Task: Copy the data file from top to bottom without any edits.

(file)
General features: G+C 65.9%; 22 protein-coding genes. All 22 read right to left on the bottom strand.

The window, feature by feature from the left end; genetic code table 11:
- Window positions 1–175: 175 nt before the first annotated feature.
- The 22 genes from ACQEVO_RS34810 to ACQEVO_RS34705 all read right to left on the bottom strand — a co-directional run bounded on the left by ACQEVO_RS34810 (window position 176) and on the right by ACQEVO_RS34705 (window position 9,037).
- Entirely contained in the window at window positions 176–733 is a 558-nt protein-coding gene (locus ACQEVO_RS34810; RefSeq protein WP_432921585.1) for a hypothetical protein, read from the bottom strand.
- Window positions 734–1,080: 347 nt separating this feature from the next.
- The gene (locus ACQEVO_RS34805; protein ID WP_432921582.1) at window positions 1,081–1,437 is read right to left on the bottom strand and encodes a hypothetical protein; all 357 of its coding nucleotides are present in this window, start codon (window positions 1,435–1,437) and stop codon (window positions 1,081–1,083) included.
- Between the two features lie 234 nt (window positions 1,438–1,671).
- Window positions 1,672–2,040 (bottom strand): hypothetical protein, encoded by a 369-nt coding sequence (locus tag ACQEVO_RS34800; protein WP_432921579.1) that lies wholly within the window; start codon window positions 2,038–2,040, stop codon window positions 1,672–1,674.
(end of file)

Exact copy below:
General features: G+C 65.9%; 22 protein-coding genes. All 22 read right to left on the bottom strand.

The window, feature by feature from the left end; genetic code table 11:
- Window positions 1–175: 175 nt before the first annotated feature.
- The 22 genes from ACQEVO_RS34810 to ACQEVO_RS34705 all read right to left on the bottom strand — a co-directional run bounded on the left by ACQEVO_RS34810 (window position 176) and on the right by ACQEVO_RS34705 (window position 9,037).
- Entirely contained in the window at window positions 176–733 is a 558-nt protein-coding gene (locus ACQEVO_RS34810; RefSeq protein WP_432921585.1) for a hypothetical protein, read from the bottom strand.
- Window positions 734–1,080: 347 nt separating this feature from the next.
- The gene (locus ACQEVO_RS34805; protein ID WP_432921582.1) at window positions 1,081–1,437 is read right to left on the bottom strand and encodes a hypothetical protein; all 357 of its coding nucleotides are present in this window, start codon (window positions 1,435–1,437) and stop codon (window positions 1,081–1,083) included.
- Between the two features lie 234 nt (window positions 1,438–1,671).
- Window positions 1,672–2,040 (bottom strand): hypothetical protein, encoded by a 369-nt coding sequence (locus tag ACQEVO_RS34800; protein WP_432921579.1) that lies wholly within the window; start codon window positions 2,038–2,040, stop codon window positions 1,672–1,674.